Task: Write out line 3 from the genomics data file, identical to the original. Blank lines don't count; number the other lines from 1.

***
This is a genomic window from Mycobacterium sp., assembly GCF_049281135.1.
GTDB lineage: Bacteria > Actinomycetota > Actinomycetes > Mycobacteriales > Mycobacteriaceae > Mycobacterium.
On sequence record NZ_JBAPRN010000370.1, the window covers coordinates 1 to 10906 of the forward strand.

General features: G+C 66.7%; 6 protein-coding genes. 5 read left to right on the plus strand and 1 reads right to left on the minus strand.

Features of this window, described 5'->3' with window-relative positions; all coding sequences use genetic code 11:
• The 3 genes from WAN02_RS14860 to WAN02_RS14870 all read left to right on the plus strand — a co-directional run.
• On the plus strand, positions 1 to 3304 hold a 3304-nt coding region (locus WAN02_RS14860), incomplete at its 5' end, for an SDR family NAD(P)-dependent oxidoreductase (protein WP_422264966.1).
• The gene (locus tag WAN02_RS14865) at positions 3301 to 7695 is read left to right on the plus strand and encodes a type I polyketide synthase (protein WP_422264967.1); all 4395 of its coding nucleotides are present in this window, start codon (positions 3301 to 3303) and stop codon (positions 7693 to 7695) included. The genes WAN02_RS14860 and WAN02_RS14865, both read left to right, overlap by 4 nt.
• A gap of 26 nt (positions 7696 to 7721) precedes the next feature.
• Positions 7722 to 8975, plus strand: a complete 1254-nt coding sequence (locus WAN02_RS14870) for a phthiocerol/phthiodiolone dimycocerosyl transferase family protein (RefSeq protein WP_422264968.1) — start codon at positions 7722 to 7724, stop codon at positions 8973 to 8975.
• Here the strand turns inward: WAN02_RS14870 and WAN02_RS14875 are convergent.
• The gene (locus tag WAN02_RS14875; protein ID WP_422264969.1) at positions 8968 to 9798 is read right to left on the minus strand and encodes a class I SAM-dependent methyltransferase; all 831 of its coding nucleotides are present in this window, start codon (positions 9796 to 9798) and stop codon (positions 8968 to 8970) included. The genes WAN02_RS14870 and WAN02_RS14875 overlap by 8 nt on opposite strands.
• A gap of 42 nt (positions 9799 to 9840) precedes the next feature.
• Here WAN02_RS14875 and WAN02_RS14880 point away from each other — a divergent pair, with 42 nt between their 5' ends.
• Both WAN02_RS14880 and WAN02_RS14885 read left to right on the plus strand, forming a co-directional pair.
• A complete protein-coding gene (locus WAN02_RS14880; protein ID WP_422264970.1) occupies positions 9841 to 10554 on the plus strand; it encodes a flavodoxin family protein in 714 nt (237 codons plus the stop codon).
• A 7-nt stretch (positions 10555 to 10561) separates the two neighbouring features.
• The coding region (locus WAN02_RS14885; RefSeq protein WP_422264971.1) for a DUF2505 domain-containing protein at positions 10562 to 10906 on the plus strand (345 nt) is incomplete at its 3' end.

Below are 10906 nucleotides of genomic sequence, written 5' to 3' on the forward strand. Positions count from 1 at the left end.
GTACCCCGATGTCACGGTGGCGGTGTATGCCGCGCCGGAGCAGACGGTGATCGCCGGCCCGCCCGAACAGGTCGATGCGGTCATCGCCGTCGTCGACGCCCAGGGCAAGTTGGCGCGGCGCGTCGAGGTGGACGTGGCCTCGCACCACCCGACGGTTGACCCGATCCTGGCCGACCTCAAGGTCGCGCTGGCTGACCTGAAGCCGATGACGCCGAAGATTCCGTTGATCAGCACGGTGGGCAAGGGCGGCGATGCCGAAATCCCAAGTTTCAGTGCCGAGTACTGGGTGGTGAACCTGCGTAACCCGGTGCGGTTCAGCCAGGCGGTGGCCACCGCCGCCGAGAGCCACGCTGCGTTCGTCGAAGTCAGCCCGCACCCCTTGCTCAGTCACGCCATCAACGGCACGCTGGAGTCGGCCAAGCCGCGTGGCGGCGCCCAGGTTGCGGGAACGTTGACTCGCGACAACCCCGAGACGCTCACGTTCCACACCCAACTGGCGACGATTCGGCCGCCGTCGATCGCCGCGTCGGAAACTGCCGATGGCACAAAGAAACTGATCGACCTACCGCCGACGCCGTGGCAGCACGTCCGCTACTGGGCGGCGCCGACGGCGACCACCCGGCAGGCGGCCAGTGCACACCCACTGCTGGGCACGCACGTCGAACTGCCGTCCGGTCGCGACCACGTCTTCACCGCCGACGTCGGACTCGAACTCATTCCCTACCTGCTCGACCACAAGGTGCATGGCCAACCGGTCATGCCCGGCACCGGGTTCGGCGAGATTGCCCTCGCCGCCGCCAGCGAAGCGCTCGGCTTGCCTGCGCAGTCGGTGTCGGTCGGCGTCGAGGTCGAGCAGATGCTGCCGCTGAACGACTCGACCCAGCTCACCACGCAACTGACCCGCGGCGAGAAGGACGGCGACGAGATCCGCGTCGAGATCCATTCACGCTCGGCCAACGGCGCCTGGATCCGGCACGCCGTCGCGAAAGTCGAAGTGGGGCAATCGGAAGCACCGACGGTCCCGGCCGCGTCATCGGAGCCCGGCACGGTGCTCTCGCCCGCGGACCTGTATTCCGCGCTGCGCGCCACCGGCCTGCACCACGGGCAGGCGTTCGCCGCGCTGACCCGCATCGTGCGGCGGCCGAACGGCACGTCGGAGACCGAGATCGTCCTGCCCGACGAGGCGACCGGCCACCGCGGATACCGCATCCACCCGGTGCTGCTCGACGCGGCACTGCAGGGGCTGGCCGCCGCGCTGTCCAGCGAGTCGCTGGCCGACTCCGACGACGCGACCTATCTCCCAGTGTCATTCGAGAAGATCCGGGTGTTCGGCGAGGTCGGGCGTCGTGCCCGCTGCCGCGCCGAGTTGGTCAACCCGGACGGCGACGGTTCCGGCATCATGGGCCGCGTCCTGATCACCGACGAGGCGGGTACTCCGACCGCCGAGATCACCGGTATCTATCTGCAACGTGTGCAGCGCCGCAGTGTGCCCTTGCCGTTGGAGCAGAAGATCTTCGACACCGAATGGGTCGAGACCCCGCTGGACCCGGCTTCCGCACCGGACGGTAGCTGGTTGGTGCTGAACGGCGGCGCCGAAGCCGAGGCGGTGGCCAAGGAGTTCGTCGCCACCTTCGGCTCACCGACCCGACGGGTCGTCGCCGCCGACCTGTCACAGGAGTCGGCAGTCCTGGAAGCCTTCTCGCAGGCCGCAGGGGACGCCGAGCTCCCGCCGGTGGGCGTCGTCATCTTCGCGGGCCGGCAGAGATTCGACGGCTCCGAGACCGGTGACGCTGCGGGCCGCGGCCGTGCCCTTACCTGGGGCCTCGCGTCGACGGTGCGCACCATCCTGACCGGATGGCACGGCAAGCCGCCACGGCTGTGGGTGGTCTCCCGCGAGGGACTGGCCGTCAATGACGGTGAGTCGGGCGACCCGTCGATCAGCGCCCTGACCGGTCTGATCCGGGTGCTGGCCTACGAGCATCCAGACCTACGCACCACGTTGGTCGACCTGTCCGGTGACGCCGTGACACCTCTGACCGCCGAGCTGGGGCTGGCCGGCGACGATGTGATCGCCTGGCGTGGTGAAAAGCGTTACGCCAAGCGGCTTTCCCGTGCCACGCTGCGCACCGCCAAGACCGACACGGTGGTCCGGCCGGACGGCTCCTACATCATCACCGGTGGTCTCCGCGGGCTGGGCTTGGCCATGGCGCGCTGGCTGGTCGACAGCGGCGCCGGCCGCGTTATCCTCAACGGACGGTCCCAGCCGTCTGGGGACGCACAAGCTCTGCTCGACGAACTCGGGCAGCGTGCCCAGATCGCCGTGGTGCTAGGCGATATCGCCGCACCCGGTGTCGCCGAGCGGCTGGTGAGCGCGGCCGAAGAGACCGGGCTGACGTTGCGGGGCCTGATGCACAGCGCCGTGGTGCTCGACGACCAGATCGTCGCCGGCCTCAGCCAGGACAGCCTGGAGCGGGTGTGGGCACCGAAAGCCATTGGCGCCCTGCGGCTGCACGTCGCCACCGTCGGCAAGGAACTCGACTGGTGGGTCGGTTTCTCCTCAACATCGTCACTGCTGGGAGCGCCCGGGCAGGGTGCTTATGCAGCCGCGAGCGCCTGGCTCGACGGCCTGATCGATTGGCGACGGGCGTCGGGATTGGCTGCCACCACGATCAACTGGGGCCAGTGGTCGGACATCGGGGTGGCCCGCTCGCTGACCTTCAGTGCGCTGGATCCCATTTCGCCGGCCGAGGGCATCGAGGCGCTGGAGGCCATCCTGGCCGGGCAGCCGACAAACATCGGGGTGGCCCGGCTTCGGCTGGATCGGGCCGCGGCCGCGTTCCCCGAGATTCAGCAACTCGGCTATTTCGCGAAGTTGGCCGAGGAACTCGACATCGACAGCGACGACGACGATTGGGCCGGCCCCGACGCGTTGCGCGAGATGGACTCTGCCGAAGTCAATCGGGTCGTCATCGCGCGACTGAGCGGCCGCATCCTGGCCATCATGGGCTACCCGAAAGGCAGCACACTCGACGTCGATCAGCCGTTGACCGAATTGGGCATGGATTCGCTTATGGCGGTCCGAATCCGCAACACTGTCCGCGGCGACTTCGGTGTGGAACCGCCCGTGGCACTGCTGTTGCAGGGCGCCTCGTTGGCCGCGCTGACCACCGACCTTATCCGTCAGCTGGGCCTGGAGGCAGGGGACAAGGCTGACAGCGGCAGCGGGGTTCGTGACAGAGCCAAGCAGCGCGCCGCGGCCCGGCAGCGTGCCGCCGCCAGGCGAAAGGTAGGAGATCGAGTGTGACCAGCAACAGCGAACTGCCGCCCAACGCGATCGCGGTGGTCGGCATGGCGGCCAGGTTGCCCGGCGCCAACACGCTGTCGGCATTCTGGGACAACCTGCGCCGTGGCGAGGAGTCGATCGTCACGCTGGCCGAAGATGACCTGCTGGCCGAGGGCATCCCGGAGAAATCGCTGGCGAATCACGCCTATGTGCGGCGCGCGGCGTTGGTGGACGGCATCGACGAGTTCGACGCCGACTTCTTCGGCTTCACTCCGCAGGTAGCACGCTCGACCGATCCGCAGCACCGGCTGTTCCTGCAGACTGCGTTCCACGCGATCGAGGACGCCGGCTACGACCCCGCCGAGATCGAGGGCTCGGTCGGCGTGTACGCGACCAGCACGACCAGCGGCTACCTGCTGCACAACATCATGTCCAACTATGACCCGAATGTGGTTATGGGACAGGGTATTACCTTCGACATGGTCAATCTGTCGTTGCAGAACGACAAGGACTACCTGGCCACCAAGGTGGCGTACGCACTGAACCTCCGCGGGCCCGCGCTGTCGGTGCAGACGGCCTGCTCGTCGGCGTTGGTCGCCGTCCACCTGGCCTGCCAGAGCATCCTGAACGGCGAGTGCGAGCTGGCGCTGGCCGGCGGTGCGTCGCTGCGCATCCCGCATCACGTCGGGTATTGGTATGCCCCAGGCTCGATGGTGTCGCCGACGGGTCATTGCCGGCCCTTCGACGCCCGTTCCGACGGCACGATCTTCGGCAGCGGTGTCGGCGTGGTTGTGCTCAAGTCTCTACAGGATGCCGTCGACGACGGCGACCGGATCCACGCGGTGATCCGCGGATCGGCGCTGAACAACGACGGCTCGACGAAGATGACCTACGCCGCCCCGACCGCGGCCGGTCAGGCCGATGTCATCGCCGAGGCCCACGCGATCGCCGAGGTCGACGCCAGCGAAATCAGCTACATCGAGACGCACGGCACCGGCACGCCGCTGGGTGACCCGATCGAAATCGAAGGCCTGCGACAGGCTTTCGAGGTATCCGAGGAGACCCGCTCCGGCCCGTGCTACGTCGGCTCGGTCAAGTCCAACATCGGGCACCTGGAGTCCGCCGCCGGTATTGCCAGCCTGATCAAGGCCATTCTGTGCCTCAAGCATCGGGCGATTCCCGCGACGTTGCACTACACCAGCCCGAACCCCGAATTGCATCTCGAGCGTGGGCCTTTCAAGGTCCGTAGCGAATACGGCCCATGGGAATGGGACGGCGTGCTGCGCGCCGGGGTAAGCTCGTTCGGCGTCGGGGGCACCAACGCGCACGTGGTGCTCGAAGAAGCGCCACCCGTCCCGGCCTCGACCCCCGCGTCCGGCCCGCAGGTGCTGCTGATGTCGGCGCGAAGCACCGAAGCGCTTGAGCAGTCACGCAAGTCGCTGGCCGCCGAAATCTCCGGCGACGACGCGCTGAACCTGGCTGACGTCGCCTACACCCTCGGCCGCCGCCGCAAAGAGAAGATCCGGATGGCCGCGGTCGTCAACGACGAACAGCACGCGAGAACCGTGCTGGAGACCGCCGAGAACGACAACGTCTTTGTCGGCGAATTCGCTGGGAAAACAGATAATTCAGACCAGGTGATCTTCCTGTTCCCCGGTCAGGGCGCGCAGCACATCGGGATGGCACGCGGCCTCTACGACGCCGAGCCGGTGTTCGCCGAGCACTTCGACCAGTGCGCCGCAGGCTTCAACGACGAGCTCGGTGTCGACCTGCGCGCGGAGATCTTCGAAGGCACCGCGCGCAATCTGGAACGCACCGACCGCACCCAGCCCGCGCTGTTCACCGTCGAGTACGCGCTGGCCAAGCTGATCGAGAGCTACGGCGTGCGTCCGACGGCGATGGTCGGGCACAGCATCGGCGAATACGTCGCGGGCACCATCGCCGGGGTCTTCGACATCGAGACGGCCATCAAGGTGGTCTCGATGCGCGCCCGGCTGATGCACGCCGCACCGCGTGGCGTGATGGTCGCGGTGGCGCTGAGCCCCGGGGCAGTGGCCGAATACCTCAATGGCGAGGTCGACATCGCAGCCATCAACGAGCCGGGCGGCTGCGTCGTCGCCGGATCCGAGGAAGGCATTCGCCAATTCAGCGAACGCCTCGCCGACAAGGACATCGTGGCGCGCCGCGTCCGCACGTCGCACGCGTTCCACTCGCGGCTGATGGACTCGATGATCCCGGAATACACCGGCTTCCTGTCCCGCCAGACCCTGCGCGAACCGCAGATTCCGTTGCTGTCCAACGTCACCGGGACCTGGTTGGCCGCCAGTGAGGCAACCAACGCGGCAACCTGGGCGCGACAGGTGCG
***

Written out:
On sequence record NZ_JBAPRN010000370.1, the window covers coordinates 1 to 10906 of the forward strand.